It is well known that number of lattice points in three-dimensional (3D) objects of simple cubic lattice, body-centered cubic lattice, and face-centered cubic lattice are 1, 2, and 4, respectively (source). What I don't get is how to prove that the value of each lattice point in these lattices, that's in corner, center of cube, and center of surface (face) are $\frac{1}{8}$, $1$, and $\frac{1}{2}$.

I hypothesized that the values were made due to its definition of lattice and primitive cell itself, that

Lattice is an infinite array of points in space that each point has identical surroundings to each other (that is the distance from each other should be same). A lattice may be viewed as a regular tiling of a space by a primitive cell.

Primitive cell is a minimum-volume cell (a unit cell) corresponding to a single lattice point of a structure with discrete translational symmetry.

(The first sentence in definition of lattice is from lecture note, the second sentence in definition of lattice is from Wikipedia)

Thus, I thought that these lattice points in a 3D lattice corresponds to lattice points in one 3D unit cell (because the primitive cell corresponds to a structure that has minimum-volume cell that is 3D unit cell) and with the definition of lattice, all points should have same distances to each other, so the 8 corners in simple cubic lattice should represent single lattice point only. But, I don't think it makes sense because the corners can have distance of $l \sqrt{2}$ and $l \sqrt{3}$ ($l$ is length of edge of cube) to other corners and these points are not identical (and can't represent as single lattice point).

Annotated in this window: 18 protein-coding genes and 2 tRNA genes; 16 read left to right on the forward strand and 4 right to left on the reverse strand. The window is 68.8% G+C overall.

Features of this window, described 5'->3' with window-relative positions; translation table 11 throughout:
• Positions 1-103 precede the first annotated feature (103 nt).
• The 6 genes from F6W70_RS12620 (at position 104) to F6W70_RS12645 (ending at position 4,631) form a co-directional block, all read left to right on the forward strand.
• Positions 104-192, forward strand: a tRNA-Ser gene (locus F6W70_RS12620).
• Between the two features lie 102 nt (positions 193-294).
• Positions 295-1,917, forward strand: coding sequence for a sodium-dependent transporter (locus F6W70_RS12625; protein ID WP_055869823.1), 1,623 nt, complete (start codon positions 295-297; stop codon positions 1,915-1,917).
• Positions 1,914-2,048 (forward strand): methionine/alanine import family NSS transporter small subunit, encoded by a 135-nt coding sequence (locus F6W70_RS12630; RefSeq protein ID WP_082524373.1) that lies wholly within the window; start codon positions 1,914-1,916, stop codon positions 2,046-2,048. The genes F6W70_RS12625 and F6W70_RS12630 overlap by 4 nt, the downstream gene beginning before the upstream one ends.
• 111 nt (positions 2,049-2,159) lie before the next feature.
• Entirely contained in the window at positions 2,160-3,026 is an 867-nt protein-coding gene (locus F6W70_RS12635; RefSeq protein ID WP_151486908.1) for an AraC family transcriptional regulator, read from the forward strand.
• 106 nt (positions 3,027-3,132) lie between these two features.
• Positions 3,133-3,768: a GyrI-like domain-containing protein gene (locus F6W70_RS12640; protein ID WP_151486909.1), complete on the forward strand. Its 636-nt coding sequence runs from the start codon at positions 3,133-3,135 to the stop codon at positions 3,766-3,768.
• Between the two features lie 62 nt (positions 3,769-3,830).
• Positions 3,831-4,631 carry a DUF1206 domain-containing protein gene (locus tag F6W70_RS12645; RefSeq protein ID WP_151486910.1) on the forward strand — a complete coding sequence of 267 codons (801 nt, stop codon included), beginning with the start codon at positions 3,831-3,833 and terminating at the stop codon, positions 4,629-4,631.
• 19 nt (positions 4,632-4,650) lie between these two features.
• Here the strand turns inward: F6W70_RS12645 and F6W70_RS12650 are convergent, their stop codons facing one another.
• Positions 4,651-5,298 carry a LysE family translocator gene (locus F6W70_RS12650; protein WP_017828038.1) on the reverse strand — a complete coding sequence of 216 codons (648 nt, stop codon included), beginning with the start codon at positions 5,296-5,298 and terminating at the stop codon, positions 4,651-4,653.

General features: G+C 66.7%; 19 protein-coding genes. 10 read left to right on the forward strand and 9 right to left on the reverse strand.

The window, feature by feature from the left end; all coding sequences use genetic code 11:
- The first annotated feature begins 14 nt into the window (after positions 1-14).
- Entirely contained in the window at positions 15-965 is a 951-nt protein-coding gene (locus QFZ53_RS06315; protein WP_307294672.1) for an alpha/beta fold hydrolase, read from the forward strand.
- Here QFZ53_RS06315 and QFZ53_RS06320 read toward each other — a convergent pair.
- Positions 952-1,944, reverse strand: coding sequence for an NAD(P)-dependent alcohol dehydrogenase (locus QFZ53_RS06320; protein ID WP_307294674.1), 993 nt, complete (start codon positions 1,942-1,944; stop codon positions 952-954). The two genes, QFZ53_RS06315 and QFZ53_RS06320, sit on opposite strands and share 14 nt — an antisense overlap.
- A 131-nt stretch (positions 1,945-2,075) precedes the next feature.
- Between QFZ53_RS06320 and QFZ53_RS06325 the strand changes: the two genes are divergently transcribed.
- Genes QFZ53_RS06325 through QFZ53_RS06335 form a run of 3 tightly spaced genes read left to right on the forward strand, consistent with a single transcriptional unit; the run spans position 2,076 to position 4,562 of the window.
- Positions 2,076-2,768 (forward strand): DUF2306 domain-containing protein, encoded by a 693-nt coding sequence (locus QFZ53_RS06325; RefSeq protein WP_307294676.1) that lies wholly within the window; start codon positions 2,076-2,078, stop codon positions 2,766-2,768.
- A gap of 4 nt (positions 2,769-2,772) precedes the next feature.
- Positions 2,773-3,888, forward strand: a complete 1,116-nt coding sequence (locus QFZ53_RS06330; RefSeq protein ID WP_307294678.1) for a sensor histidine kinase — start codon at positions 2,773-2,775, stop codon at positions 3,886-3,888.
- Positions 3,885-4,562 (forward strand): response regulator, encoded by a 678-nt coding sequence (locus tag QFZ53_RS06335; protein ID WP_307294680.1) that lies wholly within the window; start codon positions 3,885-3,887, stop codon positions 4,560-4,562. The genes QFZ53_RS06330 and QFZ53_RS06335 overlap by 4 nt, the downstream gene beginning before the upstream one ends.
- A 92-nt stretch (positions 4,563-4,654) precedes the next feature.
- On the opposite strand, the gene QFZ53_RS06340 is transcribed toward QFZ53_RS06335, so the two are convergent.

1. What kind of lattice that makes the lattice point values $\frac{1}{8}$, $1$, and $\frac{1}{2}$? Many sources said that the lattices are hard spheres (atoms) but I don't think these lattices were made for that situation because I think Bravais lattices were not made for hard spheres (the primitive cell page doesn't mention any criteria for the lattice). Are the values correct for simple dot (not hard sphere) of Bravais lattices?

  2. What would be the value of lattice point in middle-edge of cube?

  3. Does the value of lattice point in corner work ($\frac{1}{8}$) in hexagonal 3D unit cell? Wikipedia said that the unit cell is not primitive (hence non-Bravais lattice) because of two nonequivalent sets of lattice points. I can't determine the value of each lattice point in the cell and prove it doesn't correspond to a single lattice point (because it is not primitive cell).

Is there any geometrical proof to obtain the value of lattice point in these three-dimensional lattices?


1 Answer 1


Just count how many unit cells share a given point.

In a cubic lattice, each point is part of 8 cubes (or 8 unit cells), hence the value 1/8. This also means that each unit cells contains 1 atom (8 vertexes, each with a value of 1/8).

The vertexes of a FCC still have a value of 1/8 as they are shared between 8 cubes. However, the atom on the face is shared by only two cubes, hence 1/2. The total number of atom in the unit cell is then 8 vertexes times 1/8 and 6 faces times 1/2, i.e. $$8 {1\over8}+6{1\over2}=4$$ atoms per unit cell.

Try to figure out the BCC on your own. Anyways, you can find all you need here to..


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